Two of the drug industry's bigger names -- Johnson & Johnson (JNJ) and Abbott Labs (ABT) -- managed to top Wall Street's profit expectations for third quarter earnings this week, revealing that diversification in product portfolios helped their bottom lines. But the better-than-expected results were met with opposite responses from investors, with J&J punished because its sales fell short of investors' hopes. Abbott shares, meanwhile, headed higher after reporting that third-quarter sales for its arthritis drug Humira, the drugmaker's biggest product, surged 24 percent to $1.49 billion, beating analyst estimates.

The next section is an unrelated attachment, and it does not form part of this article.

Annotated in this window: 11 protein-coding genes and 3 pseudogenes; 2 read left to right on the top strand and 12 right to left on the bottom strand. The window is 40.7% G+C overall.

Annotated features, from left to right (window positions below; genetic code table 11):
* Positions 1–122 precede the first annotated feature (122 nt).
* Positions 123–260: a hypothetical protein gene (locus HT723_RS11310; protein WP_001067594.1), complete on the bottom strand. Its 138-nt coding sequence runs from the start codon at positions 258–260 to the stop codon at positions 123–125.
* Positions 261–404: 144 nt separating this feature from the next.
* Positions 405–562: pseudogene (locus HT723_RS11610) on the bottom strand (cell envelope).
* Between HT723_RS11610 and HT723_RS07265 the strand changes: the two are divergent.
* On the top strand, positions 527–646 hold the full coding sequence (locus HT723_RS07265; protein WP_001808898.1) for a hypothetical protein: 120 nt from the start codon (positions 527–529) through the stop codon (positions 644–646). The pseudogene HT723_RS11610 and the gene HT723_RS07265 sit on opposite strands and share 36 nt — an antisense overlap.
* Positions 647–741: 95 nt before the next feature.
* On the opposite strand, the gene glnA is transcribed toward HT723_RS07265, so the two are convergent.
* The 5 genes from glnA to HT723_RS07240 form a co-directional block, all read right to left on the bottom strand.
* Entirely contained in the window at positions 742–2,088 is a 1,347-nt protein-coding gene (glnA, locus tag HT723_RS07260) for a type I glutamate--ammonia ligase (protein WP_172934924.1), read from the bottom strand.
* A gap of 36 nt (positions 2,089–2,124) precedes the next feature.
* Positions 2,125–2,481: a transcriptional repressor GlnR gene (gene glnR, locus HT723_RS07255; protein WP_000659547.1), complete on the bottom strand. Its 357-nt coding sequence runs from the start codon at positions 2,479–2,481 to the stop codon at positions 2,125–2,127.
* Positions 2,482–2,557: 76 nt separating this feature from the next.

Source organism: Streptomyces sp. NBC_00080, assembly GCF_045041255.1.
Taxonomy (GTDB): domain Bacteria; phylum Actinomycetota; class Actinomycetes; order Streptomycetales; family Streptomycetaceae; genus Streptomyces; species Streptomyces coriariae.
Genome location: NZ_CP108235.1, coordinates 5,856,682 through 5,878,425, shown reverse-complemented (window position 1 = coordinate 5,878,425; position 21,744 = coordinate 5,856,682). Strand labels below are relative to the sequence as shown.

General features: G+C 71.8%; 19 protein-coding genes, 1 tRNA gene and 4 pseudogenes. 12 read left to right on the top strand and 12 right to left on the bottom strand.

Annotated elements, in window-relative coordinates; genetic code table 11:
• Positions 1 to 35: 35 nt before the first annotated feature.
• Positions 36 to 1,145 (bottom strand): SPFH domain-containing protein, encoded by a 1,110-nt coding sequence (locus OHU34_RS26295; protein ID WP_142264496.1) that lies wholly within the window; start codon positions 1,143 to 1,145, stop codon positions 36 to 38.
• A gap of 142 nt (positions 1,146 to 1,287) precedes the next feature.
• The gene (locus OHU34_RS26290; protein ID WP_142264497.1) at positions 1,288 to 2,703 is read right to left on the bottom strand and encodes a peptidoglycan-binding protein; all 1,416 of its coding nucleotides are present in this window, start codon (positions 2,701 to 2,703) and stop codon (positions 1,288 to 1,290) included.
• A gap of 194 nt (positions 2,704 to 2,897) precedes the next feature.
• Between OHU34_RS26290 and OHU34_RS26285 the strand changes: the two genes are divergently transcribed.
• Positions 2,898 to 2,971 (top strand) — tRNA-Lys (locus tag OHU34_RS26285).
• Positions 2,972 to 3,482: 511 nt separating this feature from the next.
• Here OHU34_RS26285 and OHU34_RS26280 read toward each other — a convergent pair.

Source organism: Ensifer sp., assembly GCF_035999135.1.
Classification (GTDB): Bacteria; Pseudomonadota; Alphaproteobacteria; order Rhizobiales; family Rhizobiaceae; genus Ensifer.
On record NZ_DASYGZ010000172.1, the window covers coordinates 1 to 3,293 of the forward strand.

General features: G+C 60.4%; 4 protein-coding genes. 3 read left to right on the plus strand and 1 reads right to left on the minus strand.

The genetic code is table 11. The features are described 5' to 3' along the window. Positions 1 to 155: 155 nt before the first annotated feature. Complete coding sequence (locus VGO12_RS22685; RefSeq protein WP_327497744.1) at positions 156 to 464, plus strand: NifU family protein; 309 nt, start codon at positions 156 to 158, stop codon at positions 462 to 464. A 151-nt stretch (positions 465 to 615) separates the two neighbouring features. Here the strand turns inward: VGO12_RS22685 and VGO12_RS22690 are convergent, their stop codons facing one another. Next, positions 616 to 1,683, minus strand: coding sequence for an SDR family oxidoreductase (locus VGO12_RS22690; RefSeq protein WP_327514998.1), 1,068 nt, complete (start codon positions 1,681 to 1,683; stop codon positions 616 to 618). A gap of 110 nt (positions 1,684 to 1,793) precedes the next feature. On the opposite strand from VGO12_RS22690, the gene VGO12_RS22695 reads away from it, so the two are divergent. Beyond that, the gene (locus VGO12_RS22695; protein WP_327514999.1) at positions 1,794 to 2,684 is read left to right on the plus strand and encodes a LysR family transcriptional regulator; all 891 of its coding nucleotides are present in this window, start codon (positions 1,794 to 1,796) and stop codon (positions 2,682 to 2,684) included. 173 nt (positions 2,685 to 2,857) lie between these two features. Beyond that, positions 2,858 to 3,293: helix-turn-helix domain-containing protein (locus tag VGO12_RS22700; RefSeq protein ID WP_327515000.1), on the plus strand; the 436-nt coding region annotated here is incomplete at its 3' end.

New Brunswick, N.J.-based J&J earned $3.35 billion, or $1.20 a share, compared with $3.31 billion, or $1.17, in the year-ago period. Analysts expected earnings of $1.13 a share. Despite the stronger showing, it seems investors' fears regarding generic competition materialized. Even though the Band-Aids maker managed to grow profit by 1.1 percent, it did so predominantly through cost cuts and lower taxes. More worrisome, sales declined 5.3 percent to $15.1 billion from $15.92 billion, missing the Street's revenue estimate of $15.19 billion.